It is at this point that I started sharing my progress with friends. jbit was quick to hop in and say "Why the fuck are you doing it this way? Just make a d3d8.dll wrapper DLL". This was absolutely the smarter approach, I just didn't know how to do it since I don't know jack about DirectX programming. Fortunately, he handed me a little VS project he worked on called d3dcutter that, among other things, wrapped the CreateDevice function, which I promptly modified to always push 1 instead of 0 to the stack for the device selection parameter.

This solved the two patching problems, and I had something to show for starters:

Now, I'm sure you can tell that the performance is absolutely atrocious. This came as no surprise to me, as while the Voodoo can absolutely render the game at a full 60FPS most of the time, the dinky little Pentium MMX 166 struggles hard at doing triangle setup for the backgrounds every 16 miliseconds. Remember, 3dfx cards had no Hardware T&L, so the game has to fall back to Software T&L. I think the following wireframe screenshot will help illustrate the amount of work the CPU has to do every frame:

"Well, I'm in luck!", one might think as they remember that older Touhou games support framerate division by 1/2 (30FPS) and 1/3 (20FPS) as options in custom.exe... There's just one problem.

The game just... fails to initialize the D3D HAL on the Voodoo 2 in the frame divided modes. Why? Beats me, I still haven't figured it out and likely never will. Just more ZUNcode bullshit I suppose.

I then figured out that framerate division is handled by a variable (that can be set even lower than 1/3, by the way) which could be set at runtime, even when the normal 60FPS mode is used. I suspected that the game uses a different initialization path for the two modes, so I once again tracked down opcodes that expect the variable to be set to 0 in process memory, this time with Cheat Engine, and patched them in the binary. Well guess fucking what, the game fails to initialize even when the regular init routines are modified to expect 30FPS or 20FPS frame division to be set.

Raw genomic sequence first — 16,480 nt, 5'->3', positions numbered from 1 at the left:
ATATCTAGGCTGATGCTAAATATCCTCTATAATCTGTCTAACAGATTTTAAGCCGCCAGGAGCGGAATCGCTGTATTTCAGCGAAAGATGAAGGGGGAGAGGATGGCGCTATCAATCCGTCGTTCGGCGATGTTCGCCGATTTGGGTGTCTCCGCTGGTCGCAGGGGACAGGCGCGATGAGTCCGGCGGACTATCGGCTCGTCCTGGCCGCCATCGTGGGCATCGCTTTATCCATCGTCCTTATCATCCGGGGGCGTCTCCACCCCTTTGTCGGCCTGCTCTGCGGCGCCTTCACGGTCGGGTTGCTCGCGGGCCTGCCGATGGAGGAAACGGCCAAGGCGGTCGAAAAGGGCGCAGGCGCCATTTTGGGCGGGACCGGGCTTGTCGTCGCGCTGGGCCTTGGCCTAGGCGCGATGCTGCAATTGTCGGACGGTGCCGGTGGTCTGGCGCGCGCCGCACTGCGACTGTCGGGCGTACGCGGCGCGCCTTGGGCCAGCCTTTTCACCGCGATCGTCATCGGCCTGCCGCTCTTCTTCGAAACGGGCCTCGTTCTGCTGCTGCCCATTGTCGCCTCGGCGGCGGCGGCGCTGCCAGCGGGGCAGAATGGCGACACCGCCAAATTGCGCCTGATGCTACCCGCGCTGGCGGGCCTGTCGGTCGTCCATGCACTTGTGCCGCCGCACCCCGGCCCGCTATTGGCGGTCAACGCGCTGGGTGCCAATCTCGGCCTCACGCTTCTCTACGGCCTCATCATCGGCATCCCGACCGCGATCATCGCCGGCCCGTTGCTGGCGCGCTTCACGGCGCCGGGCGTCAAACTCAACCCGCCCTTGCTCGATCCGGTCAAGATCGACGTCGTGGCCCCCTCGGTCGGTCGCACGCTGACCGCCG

This approach simply wasn't going to work. so I went with trying to set the variable at runtime. Unfortunately, I had to go back to version specific patching once more for this, since there's no way to wrap this functionality through DLL means. Additionally, while this wasn't hard to do with the game running in windowed mode with Cheat Engine on the side on a modern system, it was basically impossible on a Voodoo 2 equipped machine, as the game ran in fullscreen and it wasn't possible to restore the window after an Alt+Tab.

My final solution was to generate a trainer in Cheat Engine for version 1.02d of the game, as it's the last one with a working logic speed limiter, that would forcibly set the frame divider variable at runtime with a hotkey:

This finally allowed me to play the game in 1/3 framerate mode on the Voodoo 2.
This allows the game to run at full logic speed most of the time, as the CPU now has 40 miliseconds per frame for triangle setup, however there's something wrong with how the card handles buffer swaps in this mode of operation, leading to a very back-and-forth stuttery image that's very unpleasant to look at.

Can we do better? Well yes! The game uses so-called STD scripts for certain stage-specific data setup, but also handling camera movement and geometry generation. Using Touhou Toolkit, I was able to unpack the appropriate DAT file, decompile all the STD scripts, remove all geometry commands, and recompile them for in-game use. As there are no more backgrounds to draw, there's a trail effect left behind every frame, but thankfully custom.exe has an option to forcibly clear the backbuffer every frame.

The end result? A nearly tripled framerate in 60FPS mode, recovered just by not drawing any 3D backgrounds. The game still lags when lots of bullets are on screen, but this doesn't really come as a surprise.